Review by Ian Keogh
Although it’s only the sixth Cinebook release, in chronological order this is actually the sixteenth Bluecoats graphic novel. After finding his way over the first ten or so, writer Raoul Calvin hit his stride, and this is another smoothly constructed comedy adventure.
Sgt Chesterfield and Corporal Blutch are charged with obtaining some horses for a cavalry charge when replacements supplied by the army prove unsuitable. These are wild horses and the greatest asset the pair have is the near silent company of Bronco Benny, a legendary horse breaker who only comes alive at the sight of a horse. The complications are unpredictable enough to keep readers guessing, and there are plenty of character-building asides providing a depth to the strip. An example is the unscrupulous army administrator who’s quite willing to take funds allocated for soldiers’ wages to buy horses on the basis that after the cavalry charge using those horses enough of them will be dead to ensure there’s no financial shortfall. It’s extremely unusual to find this level of cynicism in what’s ostensibly a comedy adventure intended for children.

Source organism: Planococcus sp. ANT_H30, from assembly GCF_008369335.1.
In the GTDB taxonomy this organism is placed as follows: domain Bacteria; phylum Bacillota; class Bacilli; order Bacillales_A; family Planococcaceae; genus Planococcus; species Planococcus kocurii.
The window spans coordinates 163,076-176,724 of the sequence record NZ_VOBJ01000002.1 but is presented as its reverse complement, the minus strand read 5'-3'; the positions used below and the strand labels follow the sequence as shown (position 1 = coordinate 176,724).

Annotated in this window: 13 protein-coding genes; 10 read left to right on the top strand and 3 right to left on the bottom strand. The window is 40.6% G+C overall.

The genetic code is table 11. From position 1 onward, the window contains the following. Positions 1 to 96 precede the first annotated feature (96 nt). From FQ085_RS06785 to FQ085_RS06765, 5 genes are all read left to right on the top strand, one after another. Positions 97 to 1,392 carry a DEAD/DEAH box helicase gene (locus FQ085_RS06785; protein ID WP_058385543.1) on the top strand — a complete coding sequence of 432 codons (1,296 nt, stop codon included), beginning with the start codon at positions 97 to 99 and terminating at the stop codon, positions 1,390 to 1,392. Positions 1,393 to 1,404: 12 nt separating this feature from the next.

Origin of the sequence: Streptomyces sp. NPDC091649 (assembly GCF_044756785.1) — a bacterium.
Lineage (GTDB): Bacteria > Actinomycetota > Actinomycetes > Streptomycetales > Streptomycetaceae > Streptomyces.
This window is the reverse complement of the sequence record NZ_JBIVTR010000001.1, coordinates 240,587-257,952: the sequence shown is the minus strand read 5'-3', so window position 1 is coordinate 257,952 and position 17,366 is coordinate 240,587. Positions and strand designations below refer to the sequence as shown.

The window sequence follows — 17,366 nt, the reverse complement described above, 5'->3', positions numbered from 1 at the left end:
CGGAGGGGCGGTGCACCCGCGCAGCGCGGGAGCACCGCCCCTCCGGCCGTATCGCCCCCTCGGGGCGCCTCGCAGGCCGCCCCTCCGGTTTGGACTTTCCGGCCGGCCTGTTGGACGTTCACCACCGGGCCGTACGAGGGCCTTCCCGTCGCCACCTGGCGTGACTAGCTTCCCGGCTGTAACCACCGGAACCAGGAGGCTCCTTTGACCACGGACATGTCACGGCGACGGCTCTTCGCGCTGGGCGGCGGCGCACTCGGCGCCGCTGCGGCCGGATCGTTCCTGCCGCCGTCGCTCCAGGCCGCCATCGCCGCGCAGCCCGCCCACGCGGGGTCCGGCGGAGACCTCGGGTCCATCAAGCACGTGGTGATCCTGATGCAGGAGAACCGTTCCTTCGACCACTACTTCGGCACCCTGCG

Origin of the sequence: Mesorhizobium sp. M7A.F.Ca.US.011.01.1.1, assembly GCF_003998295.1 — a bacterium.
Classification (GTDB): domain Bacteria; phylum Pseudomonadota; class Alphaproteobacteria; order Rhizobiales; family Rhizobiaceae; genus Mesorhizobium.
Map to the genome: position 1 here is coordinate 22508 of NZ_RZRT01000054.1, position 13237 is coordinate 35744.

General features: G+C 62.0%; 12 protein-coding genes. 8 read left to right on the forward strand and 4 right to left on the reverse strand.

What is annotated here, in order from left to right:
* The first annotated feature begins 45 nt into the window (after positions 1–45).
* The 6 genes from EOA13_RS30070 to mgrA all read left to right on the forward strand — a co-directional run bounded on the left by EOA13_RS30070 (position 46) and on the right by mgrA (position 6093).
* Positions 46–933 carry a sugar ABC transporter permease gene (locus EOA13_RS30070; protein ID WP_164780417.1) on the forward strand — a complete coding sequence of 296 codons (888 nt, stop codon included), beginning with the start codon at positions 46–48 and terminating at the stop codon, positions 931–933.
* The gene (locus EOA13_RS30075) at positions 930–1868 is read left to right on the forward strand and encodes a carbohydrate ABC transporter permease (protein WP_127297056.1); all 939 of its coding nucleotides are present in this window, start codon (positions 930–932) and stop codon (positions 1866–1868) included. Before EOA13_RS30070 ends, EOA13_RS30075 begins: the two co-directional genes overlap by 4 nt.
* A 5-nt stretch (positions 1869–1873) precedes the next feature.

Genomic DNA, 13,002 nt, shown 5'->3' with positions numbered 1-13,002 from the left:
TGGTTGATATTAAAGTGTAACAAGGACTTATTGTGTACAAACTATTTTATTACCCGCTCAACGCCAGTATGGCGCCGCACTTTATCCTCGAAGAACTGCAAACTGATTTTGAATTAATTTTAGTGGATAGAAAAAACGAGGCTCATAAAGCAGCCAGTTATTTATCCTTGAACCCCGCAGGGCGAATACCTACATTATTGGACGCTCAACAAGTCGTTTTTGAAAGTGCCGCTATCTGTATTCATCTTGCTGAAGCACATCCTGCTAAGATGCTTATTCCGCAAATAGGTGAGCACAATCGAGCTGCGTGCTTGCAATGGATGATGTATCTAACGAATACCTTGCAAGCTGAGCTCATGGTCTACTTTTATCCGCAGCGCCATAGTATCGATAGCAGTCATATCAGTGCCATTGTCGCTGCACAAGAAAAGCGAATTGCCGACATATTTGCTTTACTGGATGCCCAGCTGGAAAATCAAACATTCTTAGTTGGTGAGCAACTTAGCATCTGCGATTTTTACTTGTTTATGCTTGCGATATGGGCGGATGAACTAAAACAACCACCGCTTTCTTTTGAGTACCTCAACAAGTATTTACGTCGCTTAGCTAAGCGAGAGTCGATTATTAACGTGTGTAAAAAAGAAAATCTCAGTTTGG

Even in the earlier books there wasn’t a problem with the art supplied by Willy Lambil, and as the series has progressed so has his ambition. The large opening panel of Chesterfield and Blutch waiting at a remote station in the pouring rain is beautifully composed, conveying the characters of both with the weather reflecting on their mood. Elsewhere the script offers Lambil plenty more opportunities to shine with larger illustrations and he excels with the carnage of the battlefield or the dangers lurking in the canyon. When it comes to creating a visual design he conceives memorable characters, and the pages of the top officers discussing plans display this, as does the title character. Bronco Benny communicates by spitting rather than with words, so it’s entirely up to Lambil to convey him to the readership, and he delivers beautifully by illustrating a grubby man who’s determination personified.
Another unusual aspect of The Bluecoats is that this isn’t a strip where everyone ends up happy around the campfire with the village bard bound and gagged. The adventure is good, the laughs are fine, but sometimes not everything works to plan, and Bronco Benny exemplifies this.
Cinebook’s numbering follows this with the earlier Blues in the Mud, but they’ve also published the English version of the next story chronologically, El Padre.